We define the slope of a straight line on the graph by choosing any two points on the line and taking the ratio of the ordinate separation of these two points to their abscissas separation. If the graph is not made up of straight lines, then we can define a slope at any point along the curve by drawing a tangent to the curve and calculating the slope of this tangent, using the slope definition for a straight line.
In the case of position versus time graphs, the slope of the graph at a certain time is immediately associated with the instantaneous velocity at that time, as the ratio of position coordinate difference versus the time interval to go from the initial position to the other is an exact reformulation of the definition of speed. By similar reasoning, the slope of a velocity versus time graph is associated with the instantaneous acceleration of the object at that time.
The two graphs in Figure 3.1 show the position versus time for two swimmers racing across a 35-meter pool. Interpret the information in the graphs.
There is a lot of information we can read from these graphs.
The first athlete starts at time t = 0 and swims the first 25 meters of the race at constant speed v0 = 25 m/15 s = 1.6 m/s. He gets tired and goes the last 10 meters of the race at a much slower pace, at a speed v = 10 m/20 s = 0.5 m/s.
The second athlete starts with a handicap of 5 seconds and initially goes slowly. For example, from point C to point D, his speed is almost constant. His speed at point D, after 35 seconds from the beginning of the race, is given by the slope of the tangent and is vD = 7.5 m/2s s = 0.3 m/s. But at point E, 50 seconds after the beginning of the race, his instantaneous speed increased to vE = 16.5 m/15 s = 1.1 m/s. The last 10 seconds of the race, he rides Flipper the dolphin, and at point F, his final speed is around 2.8 m/s. This reminds us somewhat of the Hare and Tortoise fable but with an aquatic spin!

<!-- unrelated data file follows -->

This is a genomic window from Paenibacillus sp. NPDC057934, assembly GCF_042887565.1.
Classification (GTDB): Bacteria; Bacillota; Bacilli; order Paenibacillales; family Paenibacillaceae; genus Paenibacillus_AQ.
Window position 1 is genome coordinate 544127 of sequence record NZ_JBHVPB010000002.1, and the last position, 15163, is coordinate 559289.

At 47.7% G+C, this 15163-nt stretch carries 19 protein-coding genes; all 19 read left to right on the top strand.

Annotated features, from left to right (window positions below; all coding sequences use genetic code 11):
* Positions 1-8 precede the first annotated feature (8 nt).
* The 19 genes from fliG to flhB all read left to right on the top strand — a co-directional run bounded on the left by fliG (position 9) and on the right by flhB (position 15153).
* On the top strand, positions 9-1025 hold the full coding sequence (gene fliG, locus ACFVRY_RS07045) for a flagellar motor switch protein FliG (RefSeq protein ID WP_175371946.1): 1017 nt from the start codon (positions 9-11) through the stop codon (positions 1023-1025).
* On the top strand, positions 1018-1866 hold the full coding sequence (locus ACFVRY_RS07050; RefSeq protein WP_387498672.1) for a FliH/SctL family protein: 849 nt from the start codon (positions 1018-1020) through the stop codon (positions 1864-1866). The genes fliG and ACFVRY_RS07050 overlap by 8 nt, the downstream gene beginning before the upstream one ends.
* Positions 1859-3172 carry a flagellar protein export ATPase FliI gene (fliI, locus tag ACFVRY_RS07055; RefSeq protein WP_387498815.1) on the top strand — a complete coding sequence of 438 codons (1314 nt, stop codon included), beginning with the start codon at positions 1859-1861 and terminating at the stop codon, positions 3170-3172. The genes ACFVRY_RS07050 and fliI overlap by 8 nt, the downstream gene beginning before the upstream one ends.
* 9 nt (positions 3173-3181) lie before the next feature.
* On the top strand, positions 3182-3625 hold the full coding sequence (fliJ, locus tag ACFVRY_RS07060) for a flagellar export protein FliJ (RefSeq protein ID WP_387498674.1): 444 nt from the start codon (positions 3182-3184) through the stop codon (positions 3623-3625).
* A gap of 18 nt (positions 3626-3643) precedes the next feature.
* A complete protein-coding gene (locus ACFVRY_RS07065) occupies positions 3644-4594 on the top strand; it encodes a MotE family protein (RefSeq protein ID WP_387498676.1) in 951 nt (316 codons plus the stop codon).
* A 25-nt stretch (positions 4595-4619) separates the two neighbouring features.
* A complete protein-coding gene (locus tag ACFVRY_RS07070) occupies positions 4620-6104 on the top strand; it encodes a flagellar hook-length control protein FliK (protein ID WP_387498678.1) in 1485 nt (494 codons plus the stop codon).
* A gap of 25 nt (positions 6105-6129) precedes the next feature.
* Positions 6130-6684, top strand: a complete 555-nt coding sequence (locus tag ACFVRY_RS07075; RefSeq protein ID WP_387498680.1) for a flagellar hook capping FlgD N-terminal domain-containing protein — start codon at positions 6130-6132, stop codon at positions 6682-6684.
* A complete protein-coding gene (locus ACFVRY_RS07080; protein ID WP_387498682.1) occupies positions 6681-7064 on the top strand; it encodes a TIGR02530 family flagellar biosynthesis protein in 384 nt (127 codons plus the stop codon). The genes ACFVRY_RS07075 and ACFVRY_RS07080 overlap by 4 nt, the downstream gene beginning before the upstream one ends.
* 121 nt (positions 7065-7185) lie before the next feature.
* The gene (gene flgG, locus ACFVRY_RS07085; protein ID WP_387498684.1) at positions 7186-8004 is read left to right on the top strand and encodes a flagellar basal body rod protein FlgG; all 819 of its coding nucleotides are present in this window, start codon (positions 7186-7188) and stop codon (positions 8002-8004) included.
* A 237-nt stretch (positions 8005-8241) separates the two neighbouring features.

Motion with Constant Acceleration
Let's examine now the case of constant acceleration motion. This is an important kind of motion encountered in frequent approximations to real situations. An object sliding down an incline or multiple objects falling near the surface of the earth when we neglect air resistance are both situations where we encounter constant acceleration motion.
As the acceleration is constant, the instantaneous and average accelerations are equal, and we can invert the definition to get:
Δv = a Δt
If we consider that at time t = 0, the initial velocity is v0, we can write this as:
v (t) = v0 + a · t
For the case of the one-dimensional motion, this becomes a scalar relation between speeds, with a positive acceleration a when it is directed in the sense of the motion, and a negative acceleration a when its direction is against the direction of the motion.
If we consider that at the initial time t = 0, there is an initial displacement x0, then the position at time t is given by:
Solving for t in the velocity equation and inserting the result in the displacement equation, we obtain another useful relation that is independent of time:
v2 = v20 + 2aΔx
Freely Falling Objects